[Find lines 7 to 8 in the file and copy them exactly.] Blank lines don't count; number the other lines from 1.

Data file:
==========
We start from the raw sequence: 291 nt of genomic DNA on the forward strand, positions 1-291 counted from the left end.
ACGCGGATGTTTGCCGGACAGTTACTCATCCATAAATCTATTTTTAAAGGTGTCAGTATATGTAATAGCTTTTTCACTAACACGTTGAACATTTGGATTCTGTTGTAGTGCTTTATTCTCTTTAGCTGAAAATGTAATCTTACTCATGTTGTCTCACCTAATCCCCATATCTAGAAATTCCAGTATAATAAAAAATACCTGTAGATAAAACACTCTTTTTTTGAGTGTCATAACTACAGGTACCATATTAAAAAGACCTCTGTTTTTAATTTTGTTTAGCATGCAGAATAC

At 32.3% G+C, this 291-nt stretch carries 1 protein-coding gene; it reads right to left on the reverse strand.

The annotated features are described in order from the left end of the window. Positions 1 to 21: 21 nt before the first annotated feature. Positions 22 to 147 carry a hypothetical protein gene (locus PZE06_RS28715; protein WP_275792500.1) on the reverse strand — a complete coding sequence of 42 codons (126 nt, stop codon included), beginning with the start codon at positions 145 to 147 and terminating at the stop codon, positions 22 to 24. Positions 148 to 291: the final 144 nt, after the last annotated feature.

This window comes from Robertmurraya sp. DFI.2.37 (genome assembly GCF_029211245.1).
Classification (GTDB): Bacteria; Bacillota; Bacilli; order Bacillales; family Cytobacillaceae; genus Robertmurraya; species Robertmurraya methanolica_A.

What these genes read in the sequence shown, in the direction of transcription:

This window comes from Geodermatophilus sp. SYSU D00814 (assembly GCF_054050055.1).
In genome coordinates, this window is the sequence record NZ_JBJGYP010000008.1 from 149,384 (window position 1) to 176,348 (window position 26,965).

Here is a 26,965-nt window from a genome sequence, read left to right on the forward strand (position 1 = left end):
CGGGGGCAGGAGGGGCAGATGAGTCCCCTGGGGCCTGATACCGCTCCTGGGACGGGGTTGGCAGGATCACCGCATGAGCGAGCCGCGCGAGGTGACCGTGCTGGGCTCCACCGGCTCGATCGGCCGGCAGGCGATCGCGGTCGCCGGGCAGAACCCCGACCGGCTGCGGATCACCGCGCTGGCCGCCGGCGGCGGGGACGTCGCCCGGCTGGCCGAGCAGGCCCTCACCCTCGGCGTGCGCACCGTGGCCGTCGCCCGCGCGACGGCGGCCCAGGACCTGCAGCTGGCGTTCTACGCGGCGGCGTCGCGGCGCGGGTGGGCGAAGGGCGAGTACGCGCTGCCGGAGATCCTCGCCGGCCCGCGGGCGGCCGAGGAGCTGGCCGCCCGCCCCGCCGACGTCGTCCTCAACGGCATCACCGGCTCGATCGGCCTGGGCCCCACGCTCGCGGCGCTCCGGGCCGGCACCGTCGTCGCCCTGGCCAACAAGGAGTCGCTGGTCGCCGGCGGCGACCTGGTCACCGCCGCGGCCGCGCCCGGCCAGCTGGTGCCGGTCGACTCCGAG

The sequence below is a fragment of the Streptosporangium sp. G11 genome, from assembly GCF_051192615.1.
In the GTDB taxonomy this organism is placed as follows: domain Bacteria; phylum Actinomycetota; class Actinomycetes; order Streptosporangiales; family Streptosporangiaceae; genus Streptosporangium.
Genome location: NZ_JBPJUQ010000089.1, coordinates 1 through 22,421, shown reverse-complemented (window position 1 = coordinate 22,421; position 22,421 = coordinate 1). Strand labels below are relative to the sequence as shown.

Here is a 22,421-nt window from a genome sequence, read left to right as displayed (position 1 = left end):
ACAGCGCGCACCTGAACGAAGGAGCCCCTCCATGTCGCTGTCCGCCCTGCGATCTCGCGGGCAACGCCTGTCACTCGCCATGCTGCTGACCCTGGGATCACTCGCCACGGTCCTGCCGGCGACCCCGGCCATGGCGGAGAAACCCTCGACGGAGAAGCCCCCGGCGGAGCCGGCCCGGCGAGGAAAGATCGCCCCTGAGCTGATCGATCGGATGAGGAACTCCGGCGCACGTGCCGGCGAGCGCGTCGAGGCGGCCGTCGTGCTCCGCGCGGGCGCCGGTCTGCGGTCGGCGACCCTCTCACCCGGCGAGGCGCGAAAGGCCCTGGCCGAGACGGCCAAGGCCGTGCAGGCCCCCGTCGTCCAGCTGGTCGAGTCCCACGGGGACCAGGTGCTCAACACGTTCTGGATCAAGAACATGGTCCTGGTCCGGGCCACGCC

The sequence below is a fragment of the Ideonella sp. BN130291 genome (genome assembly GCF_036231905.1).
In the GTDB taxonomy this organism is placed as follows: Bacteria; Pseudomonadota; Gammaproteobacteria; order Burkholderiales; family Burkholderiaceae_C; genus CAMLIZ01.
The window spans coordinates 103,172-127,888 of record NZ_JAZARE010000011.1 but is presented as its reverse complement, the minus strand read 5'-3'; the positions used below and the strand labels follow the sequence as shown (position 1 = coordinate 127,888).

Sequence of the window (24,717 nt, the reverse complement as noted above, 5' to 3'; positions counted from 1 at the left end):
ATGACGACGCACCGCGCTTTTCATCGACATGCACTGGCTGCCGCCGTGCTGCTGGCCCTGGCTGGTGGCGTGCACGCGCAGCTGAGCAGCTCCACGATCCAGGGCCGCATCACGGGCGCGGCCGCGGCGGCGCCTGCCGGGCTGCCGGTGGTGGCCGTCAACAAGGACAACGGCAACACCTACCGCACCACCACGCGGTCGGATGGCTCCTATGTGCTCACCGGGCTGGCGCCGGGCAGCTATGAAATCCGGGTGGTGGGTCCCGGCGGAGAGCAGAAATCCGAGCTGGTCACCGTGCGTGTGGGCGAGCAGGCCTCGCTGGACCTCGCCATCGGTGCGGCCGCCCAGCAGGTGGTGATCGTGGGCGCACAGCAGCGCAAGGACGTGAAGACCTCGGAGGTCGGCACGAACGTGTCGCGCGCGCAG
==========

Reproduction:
What these genes read in the sequence shown, in the direction of transcription:

This window comes from Geodermatophilus sp. SYSU D00814 (assembly GCF_054050055.1).